How Is Friction Force Calculated in Physics Problems?

In summary, the problem involves finding the force of friction on a box on a slope in the horizontal direction. The box has a mass of 64.7 kg and is subject to a force of 2327.9 N. The dynamic and static coefficients of friction are given as 0.19 and 0.37 respectively. Using the equation FF = μ x FN, the force of friction on the box is calculated to be 120.59 N. However, it is recommended to work with units and the values given may not be sufficient to fully solve the problem. Additionally, more information such as the angles T1 and T2 and a sketch of the setup are needed to provide a complete solution.
  • #1
hkin2019

Homework Statement


Box Mass = 64.7 kg T1 = 22.5° T2 = 54.1° F = 2327.9 N

μdynamic = 0.19 μstatic = 0.37

What is the force of friction acting on the box?

Homework Equations


FF= mu x FN

The Attempt at a Solution


64.7 x 9.81 = 634.707
0.19 x 634.707 = 120.69

Computer is telling me that it is incorrect
 
Physics news on Phys.org
  • #2
You should work with units (maybe that’s the problem already?). For the dynamic friction I get 120.59 N - assuming the box is on a horizontal surface. There are other things given, it looks like the problem is more than that single question.
 
  • #3
What kind of angles are T1 and T2? What is F? What is the complete statement of the problem?
 
  • #4
T1= 22.5
T2=54.1
F=2327.9N

The statement is finding the force of friction on a box on a slope in the horizontal direction
 
  • #5
What are T1 and T2? Not their values, but what is their meaning?

Is there a sketch of the setup?
 
  • #6
mfb said:
What are T1 and T2? Not their values, but what is their meaning?

Is there a sketch of the setup?
 
  • #7
T1 & T2 are angles T1 is the angle of the slope at the bottom
and T2 is the angle off of the box where F is coming off of
 
  • #8
Which slope?
We don't have a crystal ball. If you don't show the full problem statement, it is impossible to help.

I guess the problem came with a sketch. Please share this sketch.
 

Related to How Is Friction Force Calculated in Physics Problems?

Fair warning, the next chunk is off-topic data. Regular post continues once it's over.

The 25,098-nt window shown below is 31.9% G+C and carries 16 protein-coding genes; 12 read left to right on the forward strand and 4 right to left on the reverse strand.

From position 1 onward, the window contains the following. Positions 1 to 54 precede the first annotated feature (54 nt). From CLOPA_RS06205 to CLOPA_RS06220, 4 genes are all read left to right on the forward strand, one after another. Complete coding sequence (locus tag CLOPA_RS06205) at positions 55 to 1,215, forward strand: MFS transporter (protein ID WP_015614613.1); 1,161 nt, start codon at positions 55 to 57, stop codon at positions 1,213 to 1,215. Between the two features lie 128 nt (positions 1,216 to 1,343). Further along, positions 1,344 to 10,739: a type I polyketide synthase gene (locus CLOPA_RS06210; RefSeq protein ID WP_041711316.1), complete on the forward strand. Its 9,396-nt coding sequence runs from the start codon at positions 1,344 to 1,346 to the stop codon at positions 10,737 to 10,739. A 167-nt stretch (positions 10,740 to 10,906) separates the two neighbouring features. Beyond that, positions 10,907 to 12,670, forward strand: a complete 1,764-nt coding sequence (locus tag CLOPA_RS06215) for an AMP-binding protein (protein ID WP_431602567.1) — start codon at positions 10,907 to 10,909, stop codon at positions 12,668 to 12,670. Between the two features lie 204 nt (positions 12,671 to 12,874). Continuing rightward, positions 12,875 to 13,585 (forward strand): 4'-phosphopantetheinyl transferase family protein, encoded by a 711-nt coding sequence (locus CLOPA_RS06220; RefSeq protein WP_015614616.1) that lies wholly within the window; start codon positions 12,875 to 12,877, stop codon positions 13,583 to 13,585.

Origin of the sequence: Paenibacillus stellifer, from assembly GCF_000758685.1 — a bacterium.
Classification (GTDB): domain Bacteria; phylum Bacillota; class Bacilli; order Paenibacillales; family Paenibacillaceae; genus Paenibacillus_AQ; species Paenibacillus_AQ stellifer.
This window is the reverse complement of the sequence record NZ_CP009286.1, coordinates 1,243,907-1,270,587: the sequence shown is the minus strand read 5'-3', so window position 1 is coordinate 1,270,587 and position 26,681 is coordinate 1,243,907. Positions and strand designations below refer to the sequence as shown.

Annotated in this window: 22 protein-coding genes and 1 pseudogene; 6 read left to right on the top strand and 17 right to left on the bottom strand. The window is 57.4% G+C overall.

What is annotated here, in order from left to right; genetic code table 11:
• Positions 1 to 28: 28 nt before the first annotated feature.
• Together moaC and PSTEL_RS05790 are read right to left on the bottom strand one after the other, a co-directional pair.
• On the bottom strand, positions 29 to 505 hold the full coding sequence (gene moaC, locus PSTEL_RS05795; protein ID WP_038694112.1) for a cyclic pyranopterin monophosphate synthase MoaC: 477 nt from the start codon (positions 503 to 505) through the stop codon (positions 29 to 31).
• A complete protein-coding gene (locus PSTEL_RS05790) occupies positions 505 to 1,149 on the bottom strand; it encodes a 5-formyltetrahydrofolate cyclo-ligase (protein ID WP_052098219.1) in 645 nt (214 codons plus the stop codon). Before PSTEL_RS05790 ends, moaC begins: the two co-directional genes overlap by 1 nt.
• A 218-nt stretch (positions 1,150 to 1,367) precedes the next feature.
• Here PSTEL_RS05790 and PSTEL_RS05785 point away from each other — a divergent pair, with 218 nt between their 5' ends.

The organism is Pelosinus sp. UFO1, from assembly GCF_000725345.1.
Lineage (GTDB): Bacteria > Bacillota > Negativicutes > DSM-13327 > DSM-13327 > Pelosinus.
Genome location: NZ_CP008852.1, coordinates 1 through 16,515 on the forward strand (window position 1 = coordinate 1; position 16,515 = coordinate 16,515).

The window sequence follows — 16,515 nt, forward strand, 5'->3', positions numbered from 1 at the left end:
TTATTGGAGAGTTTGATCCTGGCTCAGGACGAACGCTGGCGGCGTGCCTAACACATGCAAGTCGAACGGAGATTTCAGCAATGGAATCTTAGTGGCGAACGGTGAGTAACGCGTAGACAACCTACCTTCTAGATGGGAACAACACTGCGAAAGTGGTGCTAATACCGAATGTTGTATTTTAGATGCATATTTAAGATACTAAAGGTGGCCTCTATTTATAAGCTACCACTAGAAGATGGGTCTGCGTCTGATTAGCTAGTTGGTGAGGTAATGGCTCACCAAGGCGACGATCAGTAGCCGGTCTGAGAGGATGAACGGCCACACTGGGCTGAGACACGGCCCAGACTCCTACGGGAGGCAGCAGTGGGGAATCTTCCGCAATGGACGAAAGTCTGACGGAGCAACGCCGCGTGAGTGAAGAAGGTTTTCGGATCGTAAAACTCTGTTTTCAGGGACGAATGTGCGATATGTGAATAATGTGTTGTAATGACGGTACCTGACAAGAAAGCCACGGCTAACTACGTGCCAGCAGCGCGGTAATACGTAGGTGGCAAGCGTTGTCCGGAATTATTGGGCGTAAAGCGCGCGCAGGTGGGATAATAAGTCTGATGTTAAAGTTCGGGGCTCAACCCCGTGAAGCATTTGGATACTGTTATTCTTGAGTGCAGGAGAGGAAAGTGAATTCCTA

1. What is the definition of friction force?

The friction force is a resistive force that occurs when two surfaces come into contact and slide against each other. It is caused by the microscopic roughness of the surfaces and is influenced by factors such as the materials, weight, and motion of the objects.

2. What are the types of friction force?

There are four types of friction force: static, sliding, rolling, and fluid friction. Static friction occurs when two surfaces are not moving relative to each other, sliding friction occurs when two surfaces are sliding against each other, rolling friction occurs when an object is rolling over a surface, and fluid friction occurs when an object moves through a fluid medium, such as air or water.

3. How is friction force calculated?

The magnitude of friction force can be calculated using the formula F = µN, where µ is the coefficient of friction and N is the normal force between the two surfaces. The coefficient of friction is a dimensionless value that depends on the materials and surface conditions of the objects in contact.

4. Why is friction force important?

Friction force is important because it helps us to walk, drive, and perform many other everyday tasks. Without friction, objects would not be able to maintain their position or move in a controlled manner. It also plays a crucial role in various industrial processes and can be both beneficial and detrimental depending on the situation.

5. How can the effects of friction force be reduced?

The effects of friction force can be reduced by using lubricants, such as oil or grease, between the surfaces in contact. Lubricants create a thin layer between the surfaces, reducing the contact area and thus decreasing the friction force. Additionally, using smoother and more polished surfaces can also help reduce friction.

Similar threads

  • Introductory Physics Homework Help
Replies
20
Views
2K
  • Introductory Physics Homework Help
Replies
17
Views
778
  • Introductory Physics Homework Help
Replies
9
Views
853
  • Introductory Physics Homework Help
Replies
5
Views
4K
  • Introductory Physics Homework Help
Replies
1
Views
735
  • Introductory Physics Homework Help
Replies
13
Views
883
  • Introductory Physics Homework Help
Replies
5
Views
1K
  • Introductory Physics Homework Help
Replies
16
Views
2K
  • Introductory Physics Homework Help
Replies
15
Views
1K
  • Introductory Physics Homework Help
Replies
9
Views
2K
Back
Top